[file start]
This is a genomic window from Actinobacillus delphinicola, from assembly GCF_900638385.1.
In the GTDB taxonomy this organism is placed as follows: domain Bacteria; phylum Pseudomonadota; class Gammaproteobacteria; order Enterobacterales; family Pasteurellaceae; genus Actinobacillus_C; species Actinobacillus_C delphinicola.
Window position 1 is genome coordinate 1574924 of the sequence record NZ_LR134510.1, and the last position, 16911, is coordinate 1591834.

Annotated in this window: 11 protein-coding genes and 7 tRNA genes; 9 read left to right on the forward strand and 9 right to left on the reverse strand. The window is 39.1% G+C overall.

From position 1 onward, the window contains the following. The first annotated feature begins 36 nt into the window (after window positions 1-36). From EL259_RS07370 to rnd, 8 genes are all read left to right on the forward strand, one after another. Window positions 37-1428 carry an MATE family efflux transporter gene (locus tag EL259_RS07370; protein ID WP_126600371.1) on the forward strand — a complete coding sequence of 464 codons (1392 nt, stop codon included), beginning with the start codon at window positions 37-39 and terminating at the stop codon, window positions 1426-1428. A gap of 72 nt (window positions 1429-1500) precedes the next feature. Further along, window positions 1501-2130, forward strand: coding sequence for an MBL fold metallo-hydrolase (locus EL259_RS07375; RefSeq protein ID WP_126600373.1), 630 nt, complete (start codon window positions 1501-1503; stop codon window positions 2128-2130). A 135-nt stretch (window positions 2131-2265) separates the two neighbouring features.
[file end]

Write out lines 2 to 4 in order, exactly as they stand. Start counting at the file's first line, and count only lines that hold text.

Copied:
In the GTDB taxonomy this organism is placed as follows: domain Bacteria; phylum Pseudomonadota; class Gammaproteobacteria; order Enterobacterales; family Pasteurellaceae; genus Actinobacillus_C; species Actinobacillus_C delphinicola.
Window position 1 is genome coordinate 1574924 of the sequence record NZ_LR134510.1, and the last position, 16911, is coordinate 1591834.

Annotated in this window: 11 protein-coding genes and 7 tRNA genes; 9 read left to right on the forward strand and 9 right to left on the reverse strand. The window is 39.1% G+C overall.